Madrid: It’s Not You, It’s Me (But Maybe It’s You)

Personally I liked Madrid, but it’s always interesting to see a totally different opinion:

I’m not one to get home sick. In fact, I can’t even remember a time when I missed home whilst abroad. And now, I had the opportunity to spend a month in Madrid writing about the fascinating culture, the vibrant way of life, and enjoying deliciously tasty tapas. I was so excited. My research beforehand revealed a cosmopolitan city jam-packed full of art, history, and adventure – my ideal destination. So why did I spend my whole time there counting down the days until I could leave? The turn of events that follow may not seem like overwhelming situations but, when they all united, proved to be just that little too much for me.

Where am I?

Usually, I’m the one with the map in my hands. I like to know where I am and where I’m going so I can plot the best route from A to B. Honestly, I don’t trust anyone else to do this. I like to be in control. After a while, I can usually navigate my way around my destination without the use of a map; simply by using pure intuition and by ‘following my nose’.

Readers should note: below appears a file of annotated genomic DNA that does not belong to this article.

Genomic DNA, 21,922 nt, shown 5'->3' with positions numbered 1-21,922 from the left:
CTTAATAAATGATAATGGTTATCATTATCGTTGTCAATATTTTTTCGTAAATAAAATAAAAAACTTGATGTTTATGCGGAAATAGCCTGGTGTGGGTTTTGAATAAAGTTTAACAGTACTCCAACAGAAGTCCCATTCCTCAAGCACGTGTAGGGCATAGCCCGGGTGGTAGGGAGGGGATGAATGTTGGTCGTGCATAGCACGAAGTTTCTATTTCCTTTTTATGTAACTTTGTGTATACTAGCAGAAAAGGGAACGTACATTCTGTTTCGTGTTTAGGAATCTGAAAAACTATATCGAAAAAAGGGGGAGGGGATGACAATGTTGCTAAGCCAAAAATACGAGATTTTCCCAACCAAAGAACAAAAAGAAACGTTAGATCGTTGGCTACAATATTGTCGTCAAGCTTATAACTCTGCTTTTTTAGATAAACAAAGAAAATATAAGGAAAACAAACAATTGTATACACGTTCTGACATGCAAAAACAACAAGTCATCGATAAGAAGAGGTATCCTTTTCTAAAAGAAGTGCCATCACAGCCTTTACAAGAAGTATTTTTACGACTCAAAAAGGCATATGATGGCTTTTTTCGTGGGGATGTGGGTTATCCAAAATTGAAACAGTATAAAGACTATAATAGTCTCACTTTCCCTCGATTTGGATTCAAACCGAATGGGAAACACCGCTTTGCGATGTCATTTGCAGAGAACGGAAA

For some reason though, this didn’t happen in Madrid. For some reason, no matter how hard I tried, I just couldn’t get my bearings. Day after day I would find myself wandering around in circles always ending up back at the same place. After several efforts of trial and error, all without a successful outcome, I started to get frustrated. In fact, it was only in the last week that I truly felt confident with my surroundings in Madrid. By this point it was too late, and I was already wishing myself out of the city.

Same Old, Same Old…

My days in Madrid were pretty regimented. The mornings were spent in Spanish lessons and layout meetings which meant that my ‘free time’ didn’t really get going until late afternoon. If you’ve been to Spain you’ll know that this is siesta time; ergo, many places aren’t open. The days seemed to fly by in a timetabled haze of routine. Call me naïve but this is something I expected back at home, not in one of the most sought-after destinations in Europe. I found that the reason I had left England (to relieve myself of the daily grind) had in fact followed me to Spain and proved to be as relentless there as it was in my full time job.

Is anybody out there?